Audacious. Dazzling. Shape-shifting. Dizzyingly inventive. These are some of the words of praise lavished on Jennifer Egan’s “A Visit From the Goon Squad,” which won both the Pulitzer Prize and the National Book Critics Circle Award for fiction in 2011. In 2012, she followed that Power Point-bedecked tour de force with “Black Box,” a long story released over nine days as a series of tweets on the New Yorker’s Twitter feed. Well, Egan has managed to surprise us again with “Manhattan Beach” — not with structural innovations, but because it is an unexpectedly straightforward narrative, a historical novel set primarily in Brooklyn during World War II. Don’t get me wrong: I’m not complaining.
NYS Entity Status
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OCTOBER 31, 2013
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DOMESTIC LIMITED LIABILITY COMPANY
2013 - LOTUS MANAGEMENT GROUP II LLC
Around the Web
- ‘Manhattan Beach,’ by Jennifer Egan
By Heller McAlpin - Friday Sep 29, 2017
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By LIZ ROBBINS - Monday Nov 6, 2017
When an Uzbek man was accused in the deadly attack in Manhattan, fellow immigrants in Brooklyn shook their heads in shame and disgust.
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By MICHAEL FORSYTHE and ALEXANDRA STEVENSON - Wednesday Jul 26, 2017
A Chinese man has transferred more than 29 percent of HNA Group of China to a private foundation, adding to the questions about the firm’s structure and political connections.
- 'Laughable' to say client may be tied to NY slayings
By FRANK ELTMAN, Associated Press - Wednesday Sep 13, 2017
RIVERHEAD, N.Y. (AP) — A carpenter convicted of killing two prostitutes in the 1990s may be responsible for at least one of the 10 unsolved killings of people along a Long Island beach highway, a prosecutor said Tuesday.Suffolk County Assistant District Attorney Robert Biancavilla made the revelation after the sentencing of 51-year-old John Bittrolff.The Manorville man received consecutive 25 years-to-life sentences for the beating deaths of two prostitutes. A jury deliberated for seven days before convicting him in May. Bittrolff denied killing the women and intends to appeal.Police on Long Island are still investigating the unsolved killings of 10 victims of an apparent serial killer or killers.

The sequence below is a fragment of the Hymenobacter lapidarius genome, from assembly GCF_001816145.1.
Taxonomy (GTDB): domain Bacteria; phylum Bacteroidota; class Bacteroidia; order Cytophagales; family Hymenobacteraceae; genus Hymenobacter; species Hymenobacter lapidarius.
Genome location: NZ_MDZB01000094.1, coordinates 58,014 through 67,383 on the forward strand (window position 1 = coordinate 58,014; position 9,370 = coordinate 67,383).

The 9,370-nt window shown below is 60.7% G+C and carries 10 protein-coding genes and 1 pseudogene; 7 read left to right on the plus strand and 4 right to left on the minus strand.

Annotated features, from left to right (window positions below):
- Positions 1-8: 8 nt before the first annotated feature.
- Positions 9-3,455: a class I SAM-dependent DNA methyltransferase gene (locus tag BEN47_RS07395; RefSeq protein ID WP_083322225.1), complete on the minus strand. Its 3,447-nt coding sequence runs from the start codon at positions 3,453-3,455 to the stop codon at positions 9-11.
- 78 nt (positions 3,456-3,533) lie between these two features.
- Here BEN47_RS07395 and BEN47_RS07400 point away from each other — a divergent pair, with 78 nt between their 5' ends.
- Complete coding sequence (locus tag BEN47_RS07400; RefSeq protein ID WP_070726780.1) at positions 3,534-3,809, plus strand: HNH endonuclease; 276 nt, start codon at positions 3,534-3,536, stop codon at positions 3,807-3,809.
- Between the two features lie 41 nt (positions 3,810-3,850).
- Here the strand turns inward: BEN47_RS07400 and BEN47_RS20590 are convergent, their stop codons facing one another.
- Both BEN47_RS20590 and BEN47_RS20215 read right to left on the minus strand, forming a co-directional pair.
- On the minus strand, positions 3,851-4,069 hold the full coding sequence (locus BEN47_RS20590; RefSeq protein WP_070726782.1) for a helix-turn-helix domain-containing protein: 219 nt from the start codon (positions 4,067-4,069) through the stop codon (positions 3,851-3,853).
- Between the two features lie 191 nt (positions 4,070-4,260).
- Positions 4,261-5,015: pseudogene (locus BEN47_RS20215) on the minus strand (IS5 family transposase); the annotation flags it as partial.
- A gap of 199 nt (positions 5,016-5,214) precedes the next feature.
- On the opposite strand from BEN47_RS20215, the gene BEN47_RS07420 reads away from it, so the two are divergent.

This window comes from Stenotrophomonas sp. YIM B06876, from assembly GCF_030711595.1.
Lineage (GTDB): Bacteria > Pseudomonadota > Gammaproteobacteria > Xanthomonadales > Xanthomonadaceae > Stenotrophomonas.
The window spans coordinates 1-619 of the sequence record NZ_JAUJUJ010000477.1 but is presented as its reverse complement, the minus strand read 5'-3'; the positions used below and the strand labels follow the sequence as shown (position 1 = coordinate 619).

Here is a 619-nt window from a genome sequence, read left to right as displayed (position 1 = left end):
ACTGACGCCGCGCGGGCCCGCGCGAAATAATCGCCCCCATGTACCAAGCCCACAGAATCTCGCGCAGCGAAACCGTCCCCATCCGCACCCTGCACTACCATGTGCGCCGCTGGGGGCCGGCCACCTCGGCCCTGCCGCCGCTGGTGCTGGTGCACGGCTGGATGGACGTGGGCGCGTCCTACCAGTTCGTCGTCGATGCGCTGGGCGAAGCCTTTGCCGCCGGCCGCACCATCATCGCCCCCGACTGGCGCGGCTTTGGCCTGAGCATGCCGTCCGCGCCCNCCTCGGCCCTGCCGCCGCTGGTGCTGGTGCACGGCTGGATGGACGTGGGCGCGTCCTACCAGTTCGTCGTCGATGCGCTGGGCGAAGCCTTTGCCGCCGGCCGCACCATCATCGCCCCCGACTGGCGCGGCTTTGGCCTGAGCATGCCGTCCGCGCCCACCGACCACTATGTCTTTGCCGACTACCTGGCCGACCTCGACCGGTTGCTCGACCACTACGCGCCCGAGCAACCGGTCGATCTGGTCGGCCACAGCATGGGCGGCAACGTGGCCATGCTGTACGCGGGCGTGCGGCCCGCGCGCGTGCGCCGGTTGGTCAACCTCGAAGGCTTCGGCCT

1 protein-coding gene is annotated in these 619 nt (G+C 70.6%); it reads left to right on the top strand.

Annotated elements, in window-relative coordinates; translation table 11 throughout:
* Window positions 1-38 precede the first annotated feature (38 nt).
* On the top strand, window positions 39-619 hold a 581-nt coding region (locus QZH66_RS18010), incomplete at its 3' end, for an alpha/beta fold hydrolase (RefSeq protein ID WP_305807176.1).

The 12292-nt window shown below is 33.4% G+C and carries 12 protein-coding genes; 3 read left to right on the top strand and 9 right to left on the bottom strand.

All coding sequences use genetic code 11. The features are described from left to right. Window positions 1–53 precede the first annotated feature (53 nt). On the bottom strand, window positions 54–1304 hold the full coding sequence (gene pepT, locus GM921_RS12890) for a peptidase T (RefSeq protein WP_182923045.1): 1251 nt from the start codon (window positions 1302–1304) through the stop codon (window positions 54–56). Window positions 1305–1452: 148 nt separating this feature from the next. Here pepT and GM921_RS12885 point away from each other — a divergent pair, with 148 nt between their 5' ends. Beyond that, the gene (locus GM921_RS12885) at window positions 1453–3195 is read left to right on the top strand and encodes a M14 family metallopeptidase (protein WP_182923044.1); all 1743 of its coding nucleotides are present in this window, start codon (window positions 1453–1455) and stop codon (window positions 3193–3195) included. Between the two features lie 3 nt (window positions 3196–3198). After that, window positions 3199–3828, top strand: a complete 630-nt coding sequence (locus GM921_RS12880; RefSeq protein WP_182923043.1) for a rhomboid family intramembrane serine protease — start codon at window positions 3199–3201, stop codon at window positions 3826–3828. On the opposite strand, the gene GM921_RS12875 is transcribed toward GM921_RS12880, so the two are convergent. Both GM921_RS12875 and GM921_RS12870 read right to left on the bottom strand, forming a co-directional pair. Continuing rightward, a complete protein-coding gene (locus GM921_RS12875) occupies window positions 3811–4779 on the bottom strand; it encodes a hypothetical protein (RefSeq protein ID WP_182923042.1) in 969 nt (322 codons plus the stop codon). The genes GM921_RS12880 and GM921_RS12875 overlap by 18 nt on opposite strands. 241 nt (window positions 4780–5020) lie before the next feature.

- The Pop-Up Employer: Build a Team, Do the Job, Say Goodbye
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- Asian Art Museum gets its record with giant 2,405-person lotus
By Rachel Swan - Saturday Jul 15, 2017
“We chose the lotus, because in Asian traditions it ... rises over muddy waters without being contaminated,” said Jay Xu, director of the Asian Art Museum, who helped lead Saturday’s effort Saturday to break the Guinness World Record. A motley group of volunteers clinched the title at 1:30 p.m, handily beating the last winner — a 2,297-person lilac formed three years ago in Rochester, New York. Among them were elderly people who’d hobbled into the “Lotus Live” event with canes, parents carrying young children in slings and passersby who’d glimpsed the hubbub and decided to join. “And now we get to wear these trash bags,” Baker said, slipping his poncho on. Christopher King-Hall, who said he’d heard about the event on public radio, came with his wife, mother and two sons. Two-and-a-half year-old Cameron sat wide-eyed in a stroller while one-and-a-half year-old Damon clung to King-Hall’s chest. Pitched both as a “human be-in” and a piece of colorful piece of performance art, the lotus event was tied to the Asian Art Museum’s “Flower Power” exhibition, which focuses on six flowers —roses, tulips, chrysanthemums, lotuses, plum blossoms and cherry blossoms — that all serve as freighted symbols in Asian cultures. Volunteers had to trace the outline on a lawn in Civic Center Plaza, using irrigation flags to mark the perimeter. The poncho-wearers held their pose for five minutes, while event organizers gritted their teeth.